Ghana cocoa supplies under threat, warn NGOs

Posted by Daniel Palmer on 9th September 2009

The chocolate industry needs to provide more financial support to cocoa growers in Ghana to guarantee future supplies from the west African state, leading academics and conservationists have claimed.

The future of cocoa farming in Ghana – a key source of cocoa for multinational chocolate makers – is under threat from unsustainable farming practices, while the prospect of falling earnings is discouraging farmers from cultivating the bean.

The growth in logging and the burgeoning trade in timber is endangering the rainforest and affecting rainfall in Ghana, hitting cocoa farming and the country’s wider agriculture sector, Dr John Mason, CEO of the Nature Conservation Research Centre in Ghana, said.

“The industry in west Africa is not at a good moment in time,” he warned.

However, Dr Mason claimed unsustainable farming methods developed by cocoa farmers in Ghana were also hurting the country’s rainforest. Cocoa farmers, encouraged by the fact that more sunlight provides a greater yield of cocoa pods, are removing the tree cover from their farms.

Dr Mason – and Professor Ken Norris of Reading University – said cocoa farmers were increasingly reducing or completely removing the “canopy” of trees from their farms to increase the level of sunlight hitting their cocoa trees – and contributing to climate change at a local level.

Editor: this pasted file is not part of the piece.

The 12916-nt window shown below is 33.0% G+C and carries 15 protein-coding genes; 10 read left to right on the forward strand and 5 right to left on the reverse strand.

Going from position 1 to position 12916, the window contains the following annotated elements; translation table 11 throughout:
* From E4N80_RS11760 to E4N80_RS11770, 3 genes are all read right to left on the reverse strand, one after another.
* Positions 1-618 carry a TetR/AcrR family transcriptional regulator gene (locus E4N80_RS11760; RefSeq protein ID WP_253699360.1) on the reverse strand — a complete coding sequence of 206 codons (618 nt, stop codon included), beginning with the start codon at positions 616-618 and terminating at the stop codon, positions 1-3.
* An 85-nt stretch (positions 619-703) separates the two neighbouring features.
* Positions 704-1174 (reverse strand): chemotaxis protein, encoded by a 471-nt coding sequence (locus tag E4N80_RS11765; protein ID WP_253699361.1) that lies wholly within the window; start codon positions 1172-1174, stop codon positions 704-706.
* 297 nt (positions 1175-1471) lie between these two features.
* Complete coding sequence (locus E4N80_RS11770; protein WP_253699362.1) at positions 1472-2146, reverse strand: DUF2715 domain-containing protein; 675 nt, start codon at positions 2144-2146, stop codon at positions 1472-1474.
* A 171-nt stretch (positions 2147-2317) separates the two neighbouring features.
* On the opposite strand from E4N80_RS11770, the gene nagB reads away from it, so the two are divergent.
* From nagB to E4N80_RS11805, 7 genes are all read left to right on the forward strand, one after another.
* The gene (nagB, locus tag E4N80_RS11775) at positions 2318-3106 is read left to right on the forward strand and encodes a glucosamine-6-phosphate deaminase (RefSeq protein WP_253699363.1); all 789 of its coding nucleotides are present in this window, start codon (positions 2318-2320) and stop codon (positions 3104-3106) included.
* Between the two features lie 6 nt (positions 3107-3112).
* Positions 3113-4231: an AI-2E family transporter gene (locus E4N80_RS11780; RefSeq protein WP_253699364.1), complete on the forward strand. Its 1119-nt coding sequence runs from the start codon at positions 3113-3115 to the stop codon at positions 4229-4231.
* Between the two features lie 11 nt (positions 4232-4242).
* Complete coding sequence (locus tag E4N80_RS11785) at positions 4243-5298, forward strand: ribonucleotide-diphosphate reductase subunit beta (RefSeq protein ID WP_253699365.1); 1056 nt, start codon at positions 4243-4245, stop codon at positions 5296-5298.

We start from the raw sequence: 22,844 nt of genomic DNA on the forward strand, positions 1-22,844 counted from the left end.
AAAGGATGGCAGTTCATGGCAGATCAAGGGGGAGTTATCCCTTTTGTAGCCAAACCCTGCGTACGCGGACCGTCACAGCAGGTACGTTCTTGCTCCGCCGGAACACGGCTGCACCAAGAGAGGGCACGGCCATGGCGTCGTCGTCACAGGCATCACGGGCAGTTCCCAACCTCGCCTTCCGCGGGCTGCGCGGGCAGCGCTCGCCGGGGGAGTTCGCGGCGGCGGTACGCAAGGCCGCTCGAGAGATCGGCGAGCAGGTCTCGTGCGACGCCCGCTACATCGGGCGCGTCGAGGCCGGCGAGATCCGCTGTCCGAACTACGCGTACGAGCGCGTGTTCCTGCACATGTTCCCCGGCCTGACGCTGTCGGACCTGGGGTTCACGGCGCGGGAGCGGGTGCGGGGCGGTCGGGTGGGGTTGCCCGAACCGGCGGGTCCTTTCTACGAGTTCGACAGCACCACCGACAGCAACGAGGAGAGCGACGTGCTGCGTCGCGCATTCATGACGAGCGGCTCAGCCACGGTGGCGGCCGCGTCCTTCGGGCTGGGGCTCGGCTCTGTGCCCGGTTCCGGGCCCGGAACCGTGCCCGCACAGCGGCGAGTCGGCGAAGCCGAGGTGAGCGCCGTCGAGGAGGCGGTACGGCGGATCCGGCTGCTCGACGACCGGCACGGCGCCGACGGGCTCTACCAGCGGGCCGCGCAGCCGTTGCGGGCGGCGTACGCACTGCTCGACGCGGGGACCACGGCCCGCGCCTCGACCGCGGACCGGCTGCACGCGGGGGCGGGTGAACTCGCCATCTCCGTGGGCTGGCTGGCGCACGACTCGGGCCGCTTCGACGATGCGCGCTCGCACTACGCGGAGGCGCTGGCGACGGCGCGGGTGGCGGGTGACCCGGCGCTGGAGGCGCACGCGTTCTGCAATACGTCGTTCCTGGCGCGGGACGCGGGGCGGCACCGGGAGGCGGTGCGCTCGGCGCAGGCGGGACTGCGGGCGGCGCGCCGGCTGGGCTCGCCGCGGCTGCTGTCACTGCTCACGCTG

“Cocoa has been – and continues to be – a significant driver of deforestation,” Dr Mason told a conference at the Speciality Chocolate Fair at London’s Olympia yesterday (7 September).

Professor Norris argued that, with financial help from the chocolate sector, cocoa farmers could be encouraged to keep their levels of canopy, help mitigate local climate change and “trade” the extra carbon dioxide “stored” in their farms by selling on “carbon credits”.

“If we were to be able to restore tree canopy in farms, we would get a long-term, sustainable system and we would also be able to store a large amount of carbon,” he said.

The process of developing a system of trading carbon credits is underway but Professor Norris admitted all involved were starting from a “very low base”.

However, he added: “It’s well past being a back-of-the envelope or pub beer mat idea now. There is a growing interest from the chocolate industry in buying these credits.”

Professor Norris said the initiative was still looking for “about US$4m” in funding but had received contributions from the likes of Divine Chocolate.

Dr Mason and Professor Norris were talking at the launch of Source Trust, a not-for-profit cocoa buying scheme that plans to charge more per tonne to improve the lives of cocoa farmers and their communities.

Manufacturers including Lindt, Ferrero and Kraft Foods, are already “affiliated partners” of Source Trust, the organisation said.

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